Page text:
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Monday, 3 April 2000
Page: 15043


Mrs HULL (5:05 PM) —In speaking today on the issue of naltrexone treatment, at the outset I would like to applaud the Prime Minister on the government's Tough on Drugs strategy. It was a strategy that was long overdue. I will speak on the facts surrounding the use of naltrexone, and those facts may be for the benefit of those who are desperately in need. The figures of the former Department of Health and Community Services show that the prevalence of heroin consumption in Australia has remained at a relatively low level between 1988 and 1995, with one per cent of the population over 14 years reporting that they had used heroin and less than 0.5 per cent of the population reporting that they had used heroin in the 12 months before 1995. Consumption was concentrated in persons aged less than 30 years. While prevalence rates are low in comparison with other illicit drugs, the trend in more recent times for younger age groups appears to be towards more, rather than fewer, persons using heroin.

These figures are supported by the Australian Institute of Criminology data, which reveal that the number of deaths from heroin overdose or dependence has been increasing steadily since 1992. A recent study by the Turning Point Alcohol and Drug Centre in Melbourne has found that the increase in the total number of deaths is primarily due to the high incidence of deaths among males. However, the number of teenagers and women using heroin is increasing, with many naming heroin as the first drug they injected. This research, based on information from ambulance officers, has given a disturbing picture of heroin overdoses and the changing patterns of the use of the drug. While noting the increased use of heroin among young people and women, the study's preliminary findings also show that overdose victims in Melbourne are most likely to be male and aged about 27. It appears that the falling price of heroin and increased availability was fuelling a growing street scene, allowing our children easy access to this scourge on our society.

Naltrexone has been touted as a possible non-addictive alternative to methadone for the treatment of heroin addicts. Naltrexone operates by blocking the human body's receptors for heroin and other opiates such as morphine, so the `high' that an addict gets is not present when the drug is administered. Several pioneering clinical studies have been performed using naltrexone. These studies were successful in confirming the pharmacological effectiveness of the drug and demonstrate that naltrexone is a viable alternative treatment for heroin dependence. A study conducted by the Australian Medical Procedures Research Foundation in 1999 validates that naltrexone, when used in association with a rapid detoxification program, can be effective in increasing the recruitment of young heroin addicts into the program at an early stage of their addiction.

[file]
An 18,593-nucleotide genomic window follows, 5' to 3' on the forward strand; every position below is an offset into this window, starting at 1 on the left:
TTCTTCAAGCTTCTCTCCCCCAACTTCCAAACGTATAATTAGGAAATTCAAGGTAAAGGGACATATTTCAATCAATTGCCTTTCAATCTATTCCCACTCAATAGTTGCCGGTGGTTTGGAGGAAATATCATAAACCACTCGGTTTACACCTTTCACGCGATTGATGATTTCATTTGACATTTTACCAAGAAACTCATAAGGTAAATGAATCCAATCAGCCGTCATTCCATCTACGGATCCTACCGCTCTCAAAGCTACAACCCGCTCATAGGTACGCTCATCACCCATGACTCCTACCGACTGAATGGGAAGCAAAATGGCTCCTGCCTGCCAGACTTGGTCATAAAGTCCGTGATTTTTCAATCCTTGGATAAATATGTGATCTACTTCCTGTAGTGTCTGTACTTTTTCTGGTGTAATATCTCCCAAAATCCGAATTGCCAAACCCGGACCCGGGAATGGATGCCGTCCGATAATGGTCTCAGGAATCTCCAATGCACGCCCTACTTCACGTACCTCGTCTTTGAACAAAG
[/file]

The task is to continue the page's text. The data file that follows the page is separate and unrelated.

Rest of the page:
Similarly, a trial conducted at Westmead Hospital in Sydney, and backed by the New South Wales government, found that 60 per cent of former heroin users were not drug dependent after one year. The Westmead trial noted that, despite 90 per cent of users being treated with naltrexone not having heroin cravings, long-term maintenance is required to effectively keep former users from relapsing. With only methadone being available for 20 years in Australia, the opportunity to give the patients treatment at an early stage of their addiction has been lost as so many of the younger addicts reject the use of methadone when their addiction has been present for only a short time.

Naltrexone is available by prescription from GPs. However, the financial status of many users preclude them from gaining the benefits associated with the treatment. The clinical study conducted by the Australian Medical Procedures Research Foundation importantly identified that many patients, especially young mothers, found the daily cost for naltrexone tablets too high and dropped out of the treatment. Cost for naltrexone tablets in clinical trials are quoted at $7 to $10 per day, or $250 to $350 per month. The clinical data highlights that a 12-month detoxification program is required for most people. This equates up to $3,600 per year.